Planned hydrogen innovation projects could create over 17,000 high-tech, green jobs in Britain’s industrial heartlands, new research published by Energy Networks Association (ENA) reveals today.
£4.4bn of investment is proposed in developing hydrogen gas grids to help reduce carbon emissions from Britain’s six Industrial Clusters, where strategically important heavy industries such as chemicals, iron, steel, glass and ceramics are concentrated. Over 9,000 of the jobs expected to be created would be employed by the network companies, with another 8,000 roles created in supply chain partners.
ENA’s Innovation Impacts report shows that new hydrogen innovation projects proposed by Britain’s five gas network companies could create a total of up to 25,000 highly skilled green jobs across Great Britain over the next ten years across five strategically important areas, including those in Industrial Clusters, as they plan to invest a total of £6.8 billion in proposed hydrogen innovation projects.
Up to 13,300 of the jobs would be created by network companies directly with, a further 11,400 jobs created by supply chain partners, in projects spread across the country.
The investment plans have been submitted to the energy regulator, Ofgem, as part of the companies’ business plans. The regulator is responsible for approving investment plans proposed by GB gas and electricity network companies.
The report sets out how the companies want to invest:
£4.4bn to help reduce emissions in Britain’s industrial heartlands, such as HyNet North West, which will produce, store and distribute hydrogen while capturing and storing carbon from heavy manufacturing industries. These projects are expected to deliver over 17,000 high-tech green jobs in Britain’s industrial heartlands in north-west England, the Humber and Teesside, Southampton, north-east Scotland and south-east Wales, as well as other locations.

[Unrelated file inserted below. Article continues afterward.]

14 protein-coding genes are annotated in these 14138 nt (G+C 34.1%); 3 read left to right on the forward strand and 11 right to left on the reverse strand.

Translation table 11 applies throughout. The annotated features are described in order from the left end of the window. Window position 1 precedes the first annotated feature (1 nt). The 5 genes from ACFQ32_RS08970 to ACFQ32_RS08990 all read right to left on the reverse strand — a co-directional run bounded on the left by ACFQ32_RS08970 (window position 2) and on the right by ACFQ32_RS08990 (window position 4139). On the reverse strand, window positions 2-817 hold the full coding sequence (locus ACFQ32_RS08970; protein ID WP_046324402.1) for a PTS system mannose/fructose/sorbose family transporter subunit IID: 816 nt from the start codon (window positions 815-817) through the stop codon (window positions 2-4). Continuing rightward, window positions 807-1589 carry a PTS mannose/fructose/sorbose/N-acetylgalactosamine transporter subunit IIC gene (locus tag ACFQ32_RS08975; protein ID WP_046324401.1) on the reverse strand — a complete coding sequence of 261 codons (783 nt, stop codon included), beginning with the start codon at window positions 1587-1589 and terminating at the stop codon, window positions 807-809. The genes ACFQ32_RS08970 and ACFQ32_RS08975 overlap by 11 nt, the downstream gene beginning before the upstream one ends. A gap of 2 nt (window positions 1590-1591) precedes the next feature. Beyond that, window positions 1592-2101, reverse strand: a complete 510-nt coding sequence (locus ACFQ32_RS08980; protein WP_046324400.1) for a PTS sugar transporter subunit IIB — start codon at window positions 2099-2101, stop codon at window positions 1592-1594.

£2.2bn in projects to speed up research into how we can repurpose existing gas pipelines so they are hydrogen-ready, to ensure gas network companies can deliver the Government’s hydrogen plans for building hydrogen village and town trials. This investment is expected to create over 6,700 jobs in projects in Fife, Cumbria and southern England, as well as other locations.
£150m in projects to ensure the wider energy system and economy is ready for hydrogen, such as the expansions of the HyDeploy project to trial blending of up to 20% hydrogen into the existing grid in north-east England and a continuation of the Future Billing Methodology project, which will ensure peoples’ energy bills remain accurate as we start to use more hydrogen. This is expected to create over 700 jobs in the north east and central England.
£19.5m in transport and other projects, researching how hydrogen can reduce emissions from cars and good vehicles, as well as ensuring it is used in a way that it is integrated with other green technologies and gases, such as wind farms and biomethane. These projects are expected to create nearly 100 jobs.
Commenting, Chris Train, ENA’s Gas Goes Green champion says: